Hata no Kokatsu
- Japanese: 秦河勝 (Hata no Koukatsu)
Hata no Kôkatsu, sometimes called Hada no Kawakatsu, was a semi-mythical figure in Japanese mythical history, who is believed to have introduced kagura Shinto dances to Japan in the sixth century. He is also considered the progenitor of a hereditary line which includes many of Noh's greatest playwrights and actors, such as Hata no Ujiyasu, Zeami and Komparu Mitsutarô. Though in legend he is portrayed as the reincarnation of the first emperor of Qin, if Kôkatsu truly existed he was likely a Chinese immigrant to Japan, or someone from further afield who came to Japan via China or Korea (see Hata clan).
According to legend, as told by the preeminent Noh playwright Zeami, Hata no Kôkatsu first appeared as a child, during the reign of Emperor Kimmei (509-571), discovered in a jar near the gates to the Miwa Shrine by a high court official. The Hatsuse River had overflowed its banks, and the jar had been carried along on the current. As the official believed the child to have come from heaven, these events were reported to the emperor. That night the emperor dreamed of the child, who said that he was the spirit of Qin Shihuangdi, first Emperor of Qin, reborn. The child also explained his appearance in the dream as a result of his destiny being connected to Japan's.
As a result, the child was brought to the Court, by order of the Emperor, to serve as a Minister. He was given the family name of Chin, which was read as Hata in Japanese, and it was thus that the child came to be called Hata no Kôkatsu. Kôkatsu was then asked by Shōtoku Taishi to perform sixty-six dramatic pieces, in order to help settle disturbances in the land. The Prince made sixty-six masks to be used for this purpose, and the performances were then done at the Shishinden (Great Attendance Hall) of the imperial palace at Tachibana. Since this was successful in creating peace for the land, Prince Shôtoku decided that this form of entertainment should be kept for the ages, and dubbed it kagura (神楽, "entertainment given by the gods"). The form of entertainment known as sarugaku, along with its name, would later be derived from kagura.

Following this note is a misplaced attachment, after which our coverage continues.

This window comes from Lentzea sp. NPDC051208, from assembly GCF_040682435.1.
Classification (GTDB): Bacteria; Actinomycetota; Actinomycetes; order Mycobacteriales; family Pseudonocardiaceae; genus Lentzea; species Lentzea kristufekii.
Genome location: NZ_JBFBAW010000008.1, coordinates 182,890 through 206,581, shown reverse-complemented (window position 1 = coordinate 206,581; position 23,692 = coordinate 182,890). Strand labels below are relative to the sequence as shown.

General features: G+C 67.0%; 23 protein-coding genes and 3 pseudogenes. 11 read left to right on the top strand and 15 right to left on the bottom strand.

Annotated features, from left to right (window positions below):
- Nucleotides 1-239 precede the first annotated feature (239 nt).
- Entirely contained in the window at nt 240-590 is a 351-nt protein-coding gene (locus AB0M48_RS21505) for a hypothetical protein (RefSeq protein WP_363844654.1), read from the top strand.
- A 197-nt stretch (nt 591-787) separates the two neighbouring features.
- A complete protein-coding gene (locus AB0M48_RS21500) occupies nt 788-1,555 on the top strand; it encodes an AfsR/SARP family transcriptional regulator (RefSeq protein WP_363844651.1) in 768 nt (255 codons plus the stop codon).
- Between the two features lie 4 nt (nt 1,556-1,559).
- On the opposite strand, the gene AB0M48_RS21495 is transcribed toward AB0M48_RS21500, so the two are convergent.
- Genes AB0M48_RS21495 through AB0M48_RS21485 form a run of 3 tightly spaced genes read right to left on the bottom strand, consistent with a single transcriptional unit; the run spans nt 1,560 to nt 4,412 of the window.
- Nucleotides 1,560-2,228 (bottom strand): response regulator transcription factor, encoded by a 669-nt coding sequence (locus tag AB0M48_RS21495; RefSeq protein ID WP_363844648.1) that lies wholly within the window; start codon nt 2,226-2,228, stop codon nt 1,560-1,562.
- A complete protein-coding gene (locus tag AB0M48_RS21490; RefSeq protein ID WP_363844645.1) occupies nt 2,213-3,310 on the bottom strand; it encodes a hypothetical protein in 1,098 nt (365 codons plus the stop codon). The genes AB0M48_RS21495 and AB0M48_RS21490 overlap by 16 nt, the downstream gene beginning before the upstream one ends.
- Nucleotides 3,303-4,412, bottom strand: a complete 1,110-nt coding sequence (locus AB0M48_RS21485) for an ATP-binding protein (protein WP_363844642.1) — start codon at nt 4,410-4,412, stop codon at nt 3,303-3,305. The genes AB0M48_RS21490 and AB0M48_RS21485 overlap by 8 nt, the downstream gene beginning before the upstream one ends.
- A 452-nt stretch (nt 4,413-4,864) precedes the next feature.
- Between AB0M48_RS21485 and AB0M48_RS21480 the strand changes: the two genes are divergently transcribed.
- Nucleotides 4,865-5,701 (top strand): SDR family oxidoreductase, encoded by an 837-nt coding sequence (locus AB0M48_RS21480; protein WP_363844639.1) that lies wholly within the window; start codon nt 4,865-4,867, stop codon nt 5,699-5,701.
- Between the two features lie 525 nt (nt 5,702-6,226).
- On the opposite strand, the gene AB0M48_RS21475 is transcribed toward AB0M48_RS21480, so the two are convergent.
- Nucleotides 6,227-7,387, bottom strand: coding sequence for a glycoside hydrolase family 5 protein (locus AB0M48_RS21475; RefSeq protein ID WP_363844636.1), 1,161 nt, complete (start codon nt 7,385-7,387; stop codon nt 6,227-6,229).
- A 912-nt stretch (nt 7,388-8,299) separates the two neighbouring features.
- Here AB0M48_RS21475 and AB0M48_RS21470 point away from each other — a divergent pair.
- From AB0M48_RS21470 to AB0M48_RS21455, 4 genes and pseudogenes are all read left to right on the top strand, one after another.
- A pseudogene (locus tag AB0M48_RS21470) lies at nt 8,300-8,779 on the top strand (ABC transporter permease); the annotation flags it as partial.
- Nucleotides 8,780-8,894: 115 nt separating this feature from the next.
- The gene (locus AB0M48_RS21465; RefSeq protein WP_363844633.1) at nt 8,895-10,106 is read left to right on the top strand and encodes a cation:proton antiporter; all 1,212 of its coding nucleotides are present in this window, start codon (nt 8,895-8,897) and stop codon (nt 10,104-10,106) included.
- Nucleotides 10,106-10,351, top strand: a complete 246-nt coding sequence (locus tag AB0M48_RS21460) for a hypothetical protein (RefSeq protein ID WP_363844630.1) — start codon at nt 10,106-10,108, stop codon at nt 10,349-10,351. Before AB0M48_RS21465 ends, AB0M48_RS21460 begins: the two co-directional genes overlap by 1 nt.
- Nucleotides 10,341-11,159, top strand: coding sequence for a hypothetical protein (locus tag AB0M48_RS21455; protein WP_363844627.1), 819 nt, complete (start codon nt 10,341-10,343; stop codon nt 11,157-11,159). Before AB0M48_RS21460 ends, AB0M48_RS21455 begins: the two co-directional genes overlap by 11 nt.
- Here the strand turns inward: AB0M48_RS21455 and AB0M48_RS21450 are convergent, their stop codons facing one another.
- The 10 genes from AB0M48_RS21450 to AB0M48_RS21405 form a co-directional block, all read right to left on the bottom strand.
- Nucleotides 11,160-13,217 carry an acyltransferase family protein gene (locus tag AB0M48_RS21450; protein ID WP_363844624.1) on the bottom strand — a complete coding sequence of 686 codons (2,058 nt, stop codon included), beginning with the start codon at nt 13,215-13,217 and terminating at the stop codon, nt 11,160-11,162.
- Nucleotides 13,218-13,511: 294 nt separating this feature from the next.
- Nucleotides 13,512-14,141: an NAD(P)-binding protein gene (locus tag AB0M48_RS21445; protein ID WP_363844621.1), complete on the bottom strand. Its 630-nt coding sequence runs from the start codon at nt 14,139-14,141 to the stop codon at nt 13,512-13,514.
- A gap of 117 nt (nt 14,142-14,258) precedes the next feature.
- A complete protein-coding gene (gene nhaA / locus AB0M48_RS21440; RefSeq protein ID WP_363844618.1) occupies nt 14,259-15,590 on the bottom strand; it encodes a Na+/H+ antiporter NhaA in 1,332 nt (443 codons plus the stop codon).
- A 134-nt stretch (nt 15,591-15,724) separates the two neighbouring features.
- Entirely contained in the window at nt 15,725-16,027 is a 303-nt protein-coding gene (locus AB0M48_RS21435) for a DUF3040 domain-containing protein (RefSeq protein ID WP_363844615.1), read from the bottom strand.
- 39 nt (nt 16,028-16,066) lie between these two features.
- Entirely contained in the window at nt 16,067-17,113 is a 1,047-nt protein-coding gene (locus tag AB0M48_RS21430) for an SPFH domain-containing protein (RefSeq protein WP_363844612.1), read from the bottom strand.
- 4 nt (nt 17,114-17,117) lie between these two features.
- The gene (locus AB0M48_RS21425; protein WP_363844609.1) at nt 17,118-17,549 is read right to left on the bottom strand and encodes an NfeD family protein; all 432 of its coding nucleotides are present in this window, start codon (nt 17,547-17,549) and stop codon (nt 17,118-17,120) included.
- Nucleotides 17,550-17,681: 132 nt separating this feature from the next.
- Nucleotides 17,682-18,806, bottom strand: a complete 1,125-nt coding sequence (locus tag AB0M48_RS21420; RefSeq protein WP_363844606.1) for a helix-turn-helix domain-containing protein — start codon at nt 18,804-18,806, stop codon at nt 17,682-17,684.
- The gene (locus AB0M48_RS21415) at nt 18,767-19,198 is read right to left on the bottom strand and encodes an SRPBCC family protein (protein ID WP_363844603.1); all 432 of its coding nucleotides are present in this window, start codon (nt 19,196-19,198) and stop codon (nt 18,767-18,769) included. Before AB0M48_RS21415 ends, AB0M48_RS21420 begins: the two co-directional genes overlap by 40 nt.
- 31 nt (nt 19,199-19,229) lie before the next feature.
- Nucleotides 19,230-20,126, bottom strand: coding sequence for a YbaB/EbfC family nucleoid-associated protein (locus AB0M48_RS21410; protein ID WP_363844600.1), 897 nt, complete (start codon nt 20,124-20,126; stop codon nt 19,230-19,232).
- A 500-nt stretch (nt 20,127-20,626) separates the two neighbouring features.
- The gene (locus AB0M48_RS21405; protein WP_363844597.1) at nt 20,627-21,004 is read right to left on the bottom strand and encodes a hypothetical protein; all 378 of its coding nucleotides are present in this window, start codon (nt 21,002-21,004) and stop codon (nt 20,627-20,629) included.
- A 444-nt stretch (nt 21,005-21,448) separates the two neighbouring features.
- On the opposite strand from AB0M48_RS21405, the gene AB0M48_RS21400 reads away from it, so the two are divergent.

Kôkatsu is said to have served a number of rulers, including not only Kimmei and Shôtoku, but Emperor Bidatsu, Emperor Yômei, Emperor Sushun, and Empress Suiko. Having passed on his art to his descendants, Kôkatsu fled Naniwa in a hollowed-out wooden boat. The winds and currents took him to Harima province, where he came ashore no longer in human form. It is not clear from Zeami's version of the tale what sort of spirit or demon Kôkatsu was meant to have been, but it is implied that from the time he was discovered in the jar to this point he was never truly human. In any case, he haunted and cursed the people of Harima until they began to worship him as a kami, in order to placate him. They called him Taikô Dai-Myôjin (対抗大明神, "Great Raging Kami"), and later recognized him as an incarnation of Bishamonten. Prince Shôtoku is said to have prayed to the spirit of Kôkatsu for victory against Mononobe no Moriya, who led an armed force in opposition to Japanese adoption of Buddhism.
In 1907, Dr. Yoshiro Saeki, a supposed expert on Japanese Christianity, claimed to have discovered Kōkatsu's tomb, and a shrine devoted to him, on an island in the Inland Sea. Saeki was one of the leading scholars of a movement to assert and argue that the Hata were in fact Hebrews, and likely members of one of the Lost Tribes of Israel.
- Rimer, J. Thomas and Yamazaki Masakazu trans. (1984). "On the Art of the Nō Drama: The Major Treatises of Zeami." Princeton, New Jersey: Princeton University Press.